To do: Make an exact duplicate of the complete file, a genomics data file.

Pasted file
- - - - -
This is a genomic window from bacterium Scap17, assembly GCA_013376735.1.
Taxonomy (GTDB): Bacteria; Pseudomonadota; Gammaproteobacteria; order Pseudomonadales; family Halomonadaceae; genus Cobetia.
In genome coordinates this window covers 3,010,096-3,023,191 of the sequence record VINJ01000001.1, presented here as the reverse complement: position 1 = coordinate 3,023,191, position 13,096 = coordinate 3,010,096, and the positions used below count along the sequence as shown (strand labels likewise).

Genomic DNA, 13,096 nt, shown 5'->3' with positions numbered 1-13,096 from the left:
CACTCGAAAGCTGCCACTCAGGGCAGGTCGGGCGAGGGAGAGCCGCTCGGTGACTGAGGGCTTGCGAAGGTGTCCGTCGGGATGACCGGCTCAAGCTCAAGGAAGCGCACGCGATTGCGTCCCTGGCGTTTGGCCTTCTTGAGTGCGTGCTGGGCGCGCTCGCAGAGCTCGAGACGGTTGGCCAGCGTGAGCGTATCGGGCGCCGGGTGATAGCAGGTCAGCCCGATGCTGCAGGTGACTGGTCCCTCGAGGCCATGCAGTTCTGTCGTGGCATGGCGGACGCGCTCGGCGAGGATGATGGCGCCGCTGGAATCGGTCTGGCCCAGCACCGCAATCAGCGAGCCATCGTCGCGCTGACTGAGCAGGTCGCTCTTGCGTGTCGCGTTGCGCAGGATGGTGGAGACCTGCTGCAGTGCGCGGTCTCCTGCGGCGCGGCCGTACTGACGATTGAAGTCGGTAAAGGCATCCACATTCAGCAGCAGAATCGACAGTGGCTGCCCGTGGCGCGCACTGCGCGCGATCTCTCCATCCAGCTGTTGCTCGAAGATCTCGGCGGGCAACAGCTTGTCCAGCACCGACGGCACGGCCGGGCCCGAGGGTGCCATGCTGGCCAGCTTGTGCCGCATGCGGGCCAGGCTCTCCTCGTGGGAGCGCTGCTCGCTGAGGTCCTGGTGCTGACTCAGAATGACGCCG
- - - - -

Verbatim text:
This is a genomic window from bacterium Scap17, assembly GCA_013376735.1.
Taxonomy (GTDB): Bacteria; Pseudomonadota; Gammaproteobacteria; order Pseudomonadales; family Halomonadaceae; genus Cobetia.
In genome coordinates this window covers 3,010,096-3,023,191 of the sequence record VINJ01000001.1, presented here as the reverse complement: position 1 = coordinate 3,023,191, position 13,096 = coordinate 3,010,096, and the positions used below count along the sequence as shown (strand labels likewise).

Genomic DNA, 13,096 nt, shown 5'->3' with positions numbered 1-13,096 from the left:
CACTCGAAAGCTGCCACTCAGGGCAGGTCGGGCGAGGGAGAGCCGCTCGGTGACTGAGGGCTTGCGAAGGTGTCCGTCGGGATGACCGGCTCAAGCTCAAGGAAGCGCACGCGATTGCGTCCCTGGCGTTTGGCCTTCTTGAGTGCGTGCTGGGCGCGCTCGCAGAGCTCGAGACGGTTGGCCAGCGTGAGCGTATCGGGCGCCGGGTGATAGCAGGTCAGCCCGATGCTGCAGGTGACTGGTCCCTCGAGGCCATGCAGTTCTGTCGTGGCATGGCGGACGCGCTCGGCGAGGATGATGGCGCCGCTGGAATCGGTCTGGCCCAGCACCGCAATCAGCGAGCCATCGTCGCGCTGACTGAGCAGGTCGCTCTTGCGTGTCGCGTTGCGCAGGATGGTGGAGACCTGCTGCAGTGCGCGGTCTCCTGCGGCGCGGCCGTACTGACGATTGAAGTCGGTAAAGGCATCCACATTCAGCAGCAGAATCGACAGTGGCTGCCCGTGGCGCGCACTGCGCGCGATCTCTCCATCCAGCTGTTGCTCGAAGATCTCGGCGGGCAACAGCTTGTCCAGCACCGACGGCACGGCCGGGCCCGAGGGTGCCATGCTGGCCAGCTTGTGCCGCATGCGGGCCAGGCTCTCCTCGTGGGAGCGCTGCTCGCTGAGGTCCTGGTGCTGACTCAGAATGACGCCG